This week’s ruling may lead to a dismantling of a Waterford wind farm, which is likely to have widespread repercussions for wind energy into the future, writes Michael Clifford.
Sometimes the organs of state can surprise. The Irish Examiner reported on Tuesday on the latest twist in the saga of a wind farm that could have widespread repercussions for wind energy.
An Bord Pleanála has rejected leave to appeal for “substitute consent” for Barranafaddock wind farm in west county Waterford. Substitute consent is effectively retention planning permission for a structure that requires an Environmental Impact Study.
For example, you build a shed without permission and you have to apply for retention planning.
You build a wind farm without permission and your route to salvation is substitute consent.
The outcome of the decision is that there is a real possibility the 12 turbine farm will have to be dismantled.
Barranafaddock is located in the hill country above the village of Ballyduff Lower, near the Cork-Waterford border. Nine of the 12 turbines are on private land, the remaining three on land owned by Coillte.
It was originally developed by Element Power but ownership has since changed hands numerous times, usually between international funds.
It began operation in 2015. Locals who were discommoded by noise pollution in particular, began to investigate the farm’s provenance and found that all was not as it was supposed to be.
The nine turbines on private land had permission to use blades with a 90m diameter. Those in operation had blades of 103m, leading to greater generation of wind for the developer and potentially a bigger noise problem for those in the vicinity.
For over a year these local people attempted to get Waterford City and County Council (WCCC) to sit up and take notice of what they said was now an illegal structure.
Sean and Catherine Harris and Ronald Kirke assembled a big, fat file on the whole venture and presented it repeatedly to the council as exhibit A for the prosecution.
Eventually, the council got cracking, confirmed the longer blades and asked ABP to sort it out under Section 5 of the 2000 Planning Act. The outcome of that was the planning board ruled last November that Barnafaddock Wind Farm was an unauthorised development.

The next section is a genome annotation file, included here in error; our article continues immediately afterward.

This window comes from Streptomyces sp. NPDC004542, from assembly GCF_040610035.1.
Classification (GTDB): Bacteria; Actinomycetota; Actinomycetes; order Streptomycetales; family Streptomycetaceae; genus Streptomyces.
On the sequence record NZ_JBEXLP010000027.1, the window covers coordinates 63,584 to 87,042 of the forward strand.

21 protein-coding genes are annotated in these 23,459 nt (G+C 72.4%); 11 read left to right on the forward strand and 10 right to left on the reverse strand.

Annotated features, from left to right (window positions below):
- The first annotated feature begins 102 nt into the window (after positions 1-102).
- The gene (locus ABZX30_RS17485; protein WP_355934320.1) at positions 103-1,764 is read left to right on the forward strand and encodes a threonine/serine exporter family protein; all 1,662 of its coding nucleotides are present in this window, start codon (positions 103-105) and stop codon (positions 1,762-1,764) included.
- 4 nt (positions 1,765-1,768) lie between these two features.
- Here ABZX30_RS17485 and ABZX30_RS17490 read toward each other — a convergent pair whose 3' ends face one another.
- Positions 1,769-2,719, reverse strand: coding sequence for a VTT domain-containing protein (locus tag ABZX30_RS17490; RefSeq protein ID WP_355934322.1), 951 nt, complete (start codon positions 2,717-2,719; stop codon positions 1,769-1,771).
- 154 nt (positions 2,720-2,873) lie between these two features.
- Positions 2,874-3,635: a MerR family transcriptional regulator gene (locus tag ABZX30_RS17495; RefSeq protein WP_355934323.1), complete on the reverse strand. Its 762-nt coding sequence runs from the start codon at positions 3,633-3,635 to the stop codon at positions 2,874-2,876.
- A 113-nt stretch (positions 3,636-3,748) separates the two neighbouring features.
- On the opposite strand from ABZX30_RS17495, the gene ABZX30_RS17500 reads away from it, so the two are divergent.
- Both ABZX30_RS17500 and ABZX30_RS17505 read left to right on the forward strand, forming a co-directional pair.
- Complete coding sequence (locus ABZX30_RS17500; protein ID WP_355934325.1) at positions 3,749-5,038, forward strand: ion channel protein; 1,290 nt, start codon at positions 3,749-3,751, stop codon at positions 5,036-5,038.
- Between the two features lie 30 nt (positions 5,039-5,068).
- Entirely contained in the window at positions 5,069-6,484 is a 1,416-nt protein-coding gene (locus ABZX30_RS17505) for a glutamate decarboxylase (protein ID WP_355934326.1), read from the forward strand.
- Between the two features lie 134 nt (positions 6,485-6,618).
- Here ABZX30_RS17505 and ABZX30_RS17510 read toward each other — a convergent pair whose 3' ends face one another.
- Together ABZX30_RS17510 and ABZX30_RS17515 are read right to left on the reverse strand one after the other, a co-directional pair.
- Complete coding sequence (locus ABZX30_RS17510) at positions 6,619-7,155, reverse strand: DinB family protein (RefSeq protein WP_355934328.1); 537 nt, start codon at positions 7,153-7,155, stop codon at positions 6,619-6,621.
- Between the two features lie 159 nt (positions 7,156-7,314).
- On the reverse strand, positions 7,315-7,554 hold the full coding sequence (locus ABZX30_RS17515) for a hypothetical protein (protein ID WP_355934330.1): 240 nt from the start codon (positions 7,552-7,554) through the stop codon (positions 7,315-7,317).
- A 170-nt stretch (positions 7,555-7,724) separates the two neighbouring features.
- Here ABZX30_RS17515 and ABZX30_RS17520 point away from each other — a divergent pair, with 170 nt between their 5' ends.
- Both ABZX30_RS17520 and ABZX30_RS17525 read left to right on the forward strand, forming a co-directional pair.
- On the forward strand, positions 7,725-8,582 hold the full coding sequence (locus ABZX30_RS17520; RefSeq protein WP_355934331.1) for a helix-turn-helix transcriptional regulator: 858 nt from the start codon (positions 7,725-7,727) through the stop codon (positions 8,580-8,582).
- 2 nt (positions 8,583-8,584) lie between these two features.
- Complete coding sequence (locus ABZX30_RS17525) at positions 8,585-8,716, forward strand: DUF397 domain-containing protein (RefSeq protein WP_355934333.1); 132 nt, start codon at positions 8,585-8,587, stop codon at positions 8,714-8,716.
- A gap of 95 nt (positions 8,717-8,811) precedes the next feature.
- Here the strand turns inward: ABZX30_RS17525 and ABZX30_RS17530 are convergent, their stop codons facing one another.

WCCC issued enforcement proceedings — effectively warning the developer to correct matters or dismantle — but put a stay on it to see whether substitute consent would be granted, which would allow everybody to continue on as if nothing had happened.
On the face of it this appeared to be a case of a developer trying it on, installing longer blades than was allowed, and hoping that nobody would know the difference.
In reality, the case is far more complicated. Back in 2013, during the construction phase, the developer had informed WCCC that the longer blades were being used, and WCC gave that the nod. This was referenced in the ABP ruling on substitute consent.
“The exceptional circumstances in this case arise from the applicants reasonable understanding that consent for the constructed turbines with the longer blade length was in place on the basis that WCCC had accepted the applicants’ planning compliance submission of November 2013 prior to the construction of the wind farm,” the ruling stated.
“While it is not possible to make a definitive judgement on the applicants ‘belief’ concerning what could be built on site, there is no evidence on file that there was a deliberate or concerted attempt to circumvent planning laws.
"I would therefore be inclined to give the benefit of any doubt in this matter to the developer.”
Despite an inspector recommending that substitute consent be granted, the board rejected the application. For some observers this was a surprise as the case had all the appearance of once that would receive the retrospective stamp of approval.
The result is now that unless a judicial review of the decision is successfully taken, the wind farm will have to come down.
In that instance, there is a major likelihood that the wind farm developer will sue the council with the potential of a major pay-out of public money.
The travails of Barnafaddock Wind Farm highlight some issues that have repeatedly arisen as national policy on wind energy has run into major opposition at various points around the country.
In the first instance, WCCC appeared to have given the go-ahead for the developer to expand beyond the remit of the planning permission granted.
This may well have been simply an error but, as in any instance like this, those opposed to the wind farm tend to see conspiracy rather than cock-up.
Irrespective of that, the error was not spotted during or on completion of construction by the local authority through its role as building inspector. This could have been simply down to a lack of resources but again locals may not see it like that.
And finally, there is no doubt that once the matter was brought to the attention of WCCC, there was a lack of urgency in addressing it, certainly in the early stages.
All of these factors will be recognisable to others who have objected to wind farms. It will have done little to engender confidence in the planning system for these developments.